• --Any woman holding a bass trombone. Of the 30 candidates I saw, I estimate one in ten to be female. As women (for politeness sake) are assumed to not have facial hair, all were seen to have glasses as their contribution to the point mentioned above.
  • --Any women NOT holding instruments. Two girlfriends of candidates were seen in the lounge, picking invisible hairs off their dates' shoulders. They were regarded with envy by those auditionees without significant others and with wistfulness by the ones' whose girlfriends or wives could not attend (or who care not to be in a room of geeky trombonists).
  • --The guy with hair long enough to put into a ponytail. He had the most unconventional and "fresh" hairstyle in the room, with most of us opting for the "hair stays around my head" design. This lent him an air of distinction until the room was entered by...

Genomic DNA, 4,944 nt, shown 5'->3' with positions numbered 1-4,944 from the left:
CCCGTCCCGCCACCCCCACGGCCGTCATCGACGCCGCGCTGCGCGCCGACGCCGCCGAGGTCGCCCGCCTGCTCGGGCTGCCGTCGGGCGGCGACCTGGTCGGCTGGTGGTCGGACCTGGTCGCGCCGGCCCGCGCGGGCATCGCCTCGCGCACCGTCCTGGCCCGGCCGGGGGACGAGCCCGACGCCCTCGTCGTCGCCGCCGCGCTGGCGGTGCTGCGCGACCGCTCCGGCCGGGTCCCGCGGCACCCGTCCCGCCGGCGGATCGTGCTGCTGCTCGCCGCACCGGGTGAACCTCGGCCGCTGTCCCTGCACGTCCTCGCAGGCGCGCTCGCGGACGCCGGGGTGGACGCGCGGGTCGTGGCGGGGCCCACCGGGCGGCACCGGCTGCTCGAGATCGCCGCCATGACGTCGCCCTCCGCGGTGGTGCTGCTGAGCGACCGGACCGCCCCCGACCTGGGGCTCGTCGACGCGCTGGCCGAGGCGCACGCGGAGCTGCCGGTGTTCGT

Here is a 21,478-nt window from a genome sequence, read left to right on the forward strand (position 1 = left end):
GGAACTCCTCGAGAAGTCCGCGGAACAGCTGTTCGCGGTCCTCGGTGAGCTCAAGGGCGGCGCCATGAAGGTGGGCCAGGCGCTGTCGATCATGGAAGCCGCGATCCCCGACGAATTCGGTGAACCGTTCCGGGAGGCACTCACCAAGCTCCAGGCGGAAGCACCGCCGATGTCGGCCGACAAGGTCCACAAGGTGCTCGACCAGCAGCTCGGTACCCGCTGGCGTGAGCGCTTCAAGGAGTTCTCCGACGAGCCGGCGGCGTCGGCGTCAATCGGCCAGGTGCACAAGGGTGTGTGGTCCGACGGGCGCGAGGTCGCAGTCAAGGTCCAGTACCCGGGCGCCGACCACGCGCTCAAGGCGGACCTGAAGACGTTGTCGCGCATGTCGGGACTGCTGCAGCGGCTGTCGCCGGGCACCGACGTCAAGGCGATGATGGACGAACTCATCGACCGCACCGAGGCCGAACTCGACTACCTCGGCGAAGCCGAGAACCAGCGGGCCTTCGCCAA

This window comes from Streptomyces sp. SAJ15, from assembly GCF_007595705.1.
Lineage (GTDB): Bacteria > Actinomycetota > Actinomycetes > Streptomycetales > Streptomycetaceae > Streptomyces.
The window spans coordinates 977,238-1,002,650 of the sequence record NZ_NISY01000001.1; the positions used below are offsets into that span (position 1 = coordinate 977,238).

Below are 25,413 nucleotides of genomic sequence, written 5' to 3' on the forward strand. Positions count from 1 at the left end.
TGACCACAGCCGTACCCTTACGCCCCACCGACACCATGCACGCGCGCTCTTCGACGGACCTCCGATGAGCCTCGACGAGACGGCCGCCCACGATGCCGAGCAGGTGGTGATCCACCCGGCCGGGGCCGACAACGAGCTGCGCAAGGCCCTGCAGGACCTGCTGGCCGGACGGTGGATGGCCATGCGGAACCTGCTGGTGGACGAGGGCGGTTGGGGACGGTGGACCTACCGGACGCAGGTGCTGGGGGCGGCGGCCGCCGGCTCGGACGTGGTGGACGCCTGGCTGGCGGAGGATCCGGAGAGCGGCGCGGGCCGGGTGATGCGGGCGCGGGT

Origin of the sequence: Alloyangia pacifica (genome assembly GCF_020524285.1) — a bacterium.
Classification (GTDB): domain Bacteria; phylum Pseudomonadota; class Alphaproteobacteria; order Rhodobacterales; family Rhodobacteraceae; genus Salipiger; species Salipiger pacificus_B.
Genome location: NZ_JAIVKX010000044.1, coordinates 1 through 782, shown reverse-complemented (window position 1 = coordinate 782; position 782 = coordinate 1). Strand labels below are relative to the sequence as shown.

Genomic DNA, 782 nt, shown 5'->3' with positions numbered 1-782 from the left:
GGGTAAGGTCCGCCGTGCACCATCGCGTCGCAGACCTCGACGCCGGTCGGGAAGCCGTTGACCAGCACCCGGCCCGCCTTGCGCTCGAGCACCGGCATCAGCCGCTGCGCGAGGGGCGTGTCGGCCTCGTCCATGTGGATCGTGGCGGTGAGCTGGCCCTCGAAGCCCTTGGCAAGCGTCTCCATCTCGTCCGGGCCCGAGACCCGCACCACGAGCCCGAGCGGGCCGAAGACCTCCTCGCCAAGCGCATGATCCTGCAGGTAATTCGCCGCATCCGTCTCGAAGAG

• --The other guy with hair long enough to ponytail. His head was carefully studied by First Ponytail when Second's back was turned. This may be the trombone equivalent of showing up to the Oscars wearing the same gown as someone else: a vital portion of your self and identity has been compromised and both parties are left on the defensive.
  • --The guy shuffling people around. The only one in the room who worked for the orchestra, his steps were constantly observed by every set of eyes. Whatever he said had importance, so whenever he started moving it was time to pay attention.

Next time, the actual audition process, including the distraction of playing with myself (in a non-self-gratification sense). To avoid leaving anyone in suspense over my fate: I did not advance to a later round, so no need to sit around wondering.

2 comments:

  1. sounds like you had an interesting time regardless...glad you're back safely

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  2. That drive from STL to JAX is nice in my opinion. I'm glad you had a good time with your Dad. too. Long trip.